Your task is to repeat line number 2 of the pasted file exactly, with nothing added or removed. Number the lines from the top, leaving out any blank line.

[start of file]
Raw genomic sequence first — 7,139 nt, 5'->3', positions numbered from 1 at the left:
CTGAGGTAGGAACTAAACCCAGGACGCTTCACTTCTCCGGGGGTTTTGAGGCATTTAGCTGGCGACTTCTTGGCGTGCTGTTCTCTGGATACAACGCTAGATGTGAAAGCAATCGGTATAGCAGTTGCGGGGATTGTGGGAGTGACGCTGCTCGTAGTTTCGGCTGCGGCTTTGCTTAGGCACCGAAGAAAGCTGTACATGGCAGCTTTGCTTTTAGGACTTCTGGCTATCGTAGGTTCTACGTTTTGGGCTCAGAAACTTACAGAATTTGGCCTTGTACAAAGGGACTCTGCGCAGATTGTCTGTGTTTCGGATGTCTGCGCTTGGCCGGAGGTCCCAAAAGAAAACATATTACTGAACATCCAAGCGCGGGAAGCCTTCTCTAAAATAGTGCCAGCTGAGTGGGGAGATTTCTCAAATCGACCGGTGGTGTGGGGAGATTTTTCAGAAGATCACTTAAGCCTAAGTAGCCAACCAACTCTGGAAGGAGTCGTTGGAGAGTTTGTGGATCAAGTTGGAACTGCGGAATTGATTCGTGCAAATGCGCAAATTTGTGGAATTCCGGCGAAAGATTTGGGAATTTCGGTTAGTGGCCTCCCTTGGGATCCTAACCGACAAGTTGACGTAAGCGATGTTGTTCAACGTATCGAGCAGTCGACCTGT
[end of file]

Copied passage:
CTGAGGTAGGAACTAAACCCAGGACGCTTCACTTCTCCGGGGGTTTTGAGGCATTTAGCTGGCGACTTCTTGGCGTGCTGTTCTCTGGATACAACGCTAGATGTGAAAGCAATCGGTATAGCAGTTGCGGGGATTGTGGGAGTGACGCTGCTCGTAGTTTCGGCTGCGGCTTTGCTTAGGCACCGAAGAAAGCTGTACATGGCAGCTTTGCTTTTAGGACTTCTGGCTATCGTAGGTTCTACGTTTTGGGCTCAGAAACTTACAGAATTTGGCCTTGTACAAAGGGACTCTGCGCAGATTGTCTGTGTTTCGGATGTCTGCGCTTGGCCGGAGGTCCCAAAAGAAAACATATTACTGAACATCCAAGCGCGGGAAGCCTTCTCTAAAATAGTGCCAGCTGAGTGGGGAGATTTCTCAAATCGACCGGTGGTGTGGGGAGATTTTTCAGAAGATCACTTAAGCCTAAGTAGCCAACCAACTCTGGAAGGAGTCGTTGGAGAGTTTGTGGATCAAGTTGGAACTGCGGAATTGATTCGTGCAAATGCGCAAATTTGTGGAATTCCGGCGAAAGATTTGGGAATTTCGGTTAGTGGCCTCCCTTGGGATCCTAACCGACAAGTTGACGTAAGCGATGTTGTTCAACGTATCGAGCAGTCGACCTGT